Did anyone ever truly believe social media could be kicked to the curb? Back in 2018, some users thought so. But the reality of social usage tells a different story: according to Statista, the number of United States users on social has been steadily growing year over year, with the prediction being more growth to come. Perhaps social’s ability to survive is no surprise: new apps keep emerging all the time to keep users engaged. One example? BeReal.
BeReal is the (currently) ad-free photo-sharing app that allows users to post two images within a two-minute window. Users receive a notification once a day, at random times, prompting them to take the photos; one from the front camera, one from the back. The app then combines the images into a single post, resizing the selfie to fit into the corner of the back camera shot. BeReal has no filters, no edit buttons, and does not allow videos. Follower counts are not displayed. The conceit is that the window of opportunity is too short for curated images, resulting in snapshots more reflective of a user’s “real life.”
Gen Z in particular, with its penchant for raw, less polished content, has embraced BeReal as a way to connect with friends. As college student Meredith Mueller puts it, the app is “a judgment-free zone,” down-to-earth enough that users are spared the inherent pressure to always look good.
The app may also be the poster child for the small moments in life. Chris Stedman, the author of IRL: Finding Our Real Selves in a Digital World, in commenting on BeReal’s appeal, had this to say: “I do think one of the big challenges people feel on social media is I’m seeing everybody else’s highlight reel, but I’m experiencing the fullness of my own life with all of the mundane stuff. To be able to get this reminder that everyone else’s lives largely are made up of mundane moments too, I can definitely see some value in that.”
BeReal is currently, and proudly, a no-ads zone, but some brands are creating a presence on the platform anyway, particularly those looking to connect with a Gen Z audience. Erika Priestly, the VP of global marketing for computer peripheral and software manufacturer Logitech, notes that BeReal is “where our target is, and therefore we need to be there, too.” To that end, in the days leading up to the holidays 2022, Logitech used BeReal to promote its annual “12 Days of Deals” campaign. With the goal of driving email sign-ups and purchases on Logitech’s website, the brand posted images of Elf on the Shelf next to products chosen to appeal to the Gen Z audience. This wasn’t an ad in the traditional sense, and its efficacy was measured differently also. In fact, Priestly has said that BeReal has her team thinking about value beyond the typical metrics like click-throughs: the focus, instead, is on brand health.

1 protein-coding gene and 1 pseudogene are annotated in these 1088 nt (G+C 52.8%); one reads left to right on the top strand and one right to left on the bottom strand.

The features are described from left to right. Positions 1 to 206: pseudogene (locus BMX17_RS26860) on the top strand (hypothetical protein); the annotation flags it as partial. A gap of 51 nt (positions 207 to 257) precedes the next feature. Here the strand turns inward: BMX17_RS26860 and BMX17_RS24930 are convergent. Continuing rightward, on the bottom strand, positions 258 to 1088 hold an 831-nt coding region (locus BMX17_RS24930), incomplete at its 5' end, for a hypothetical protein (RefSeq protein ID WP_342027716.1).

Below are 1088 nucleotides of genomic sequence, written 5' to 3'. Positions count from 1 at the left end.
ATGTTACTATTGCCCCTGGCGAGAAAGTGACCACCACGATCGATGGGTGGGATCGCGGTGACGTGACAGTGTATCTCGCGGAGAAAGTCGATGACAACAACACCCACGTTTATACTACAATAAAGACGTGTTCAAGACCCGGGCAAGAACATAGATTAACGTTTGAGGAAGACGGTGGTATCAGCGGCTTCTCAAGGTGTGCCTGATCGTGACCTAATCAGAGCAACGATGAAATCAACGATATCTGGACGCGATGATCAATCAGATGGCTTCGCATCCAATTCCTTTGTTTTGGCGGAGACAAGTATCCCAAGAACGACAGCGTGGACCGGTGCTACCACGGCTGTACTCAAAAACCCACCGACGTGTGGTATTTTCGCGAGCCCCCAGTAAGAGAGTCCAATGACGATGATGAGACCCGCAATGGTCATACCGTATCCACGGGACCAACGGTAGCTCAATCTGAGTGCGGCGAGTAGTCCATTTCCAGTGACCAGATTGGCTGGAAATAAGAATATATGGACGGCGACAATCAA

Tressie Lieberman, VP of digital marketing and off-premise at Chipotle, concurs. For Lieberman, BeReal is a good complement to the brand’s other social accounts—not so much a way of reaching new customers, she notes, as a means of making existing Chipotle fans “feel like they’re happy to be a part of this smaller group.” How does that vibe manifest? In Chipotle’s case, BeReal has been an engine for sharing exclusive brand codes and content, giving followers a first look at a “Buy the Dip” campaign, for example.
TikTok (and Others) Respond
Imitation being the sincerest form of flattery, TikTok has signaled it considers the BeReal phenom to be more than a fad. Last September, TikTok announced a new offering, TikTok Now, which invites users to post spontaneous videos or images. The similarities between the apps are striking: it’s essentially the same premise (spontaneity, a daily notification), but in TikTok Now there is the option of video (which can be 10 seconds long), and a slightly larger three-minute window in which to post.
Instagram has also joined the party. In December, the platform debuted Candid Stories, their own take on the “what are you doing right now?” phenom. The takeaway here? BeReal is here to stay—at least for a while.
Whether BeReal and its imitators will thrive for the long haul remains to be seen (remember Clubhouse?). But there’s no denying that, for the time being at least, BeReal seems to have tapped into a need—and the Gen Z market.
Eager to experiment with how BeReal might elevate your brand? If the answer is yes, we recommend that you:
- Be authentic. The BeReal audience isn’t looking for polish—in fact, perfect posts come across as a little suspect. To embrace the BeReal phenom, brands will need to be comfortable with raw, unedited, and unfiltered images.
- Be creative. In the ad-free zone of BeReal, brands are invited to get creative and think outside the box. Are you prepared to create a connection with your audience in a fresh way, one that doesn’t fall back on the usual advertising tropes?
- Be ready. Establish a team member (or an entire team) as dedicated BeReal reps. Because of the random nature of the daily notification, staffers will need to understand that they’ll be, in essence, “on call.” They’ll also need to have the autonomy to post in real time without constraint; there will be no time for a complicated approvals process, for example.
Contact True Interactive
If your brand is intrigued by the prospect of less curated content, we can work with you to figure out if incorporating a platform like BeReal into your marketing strategy makes sense. Contact us. We’re ready to help!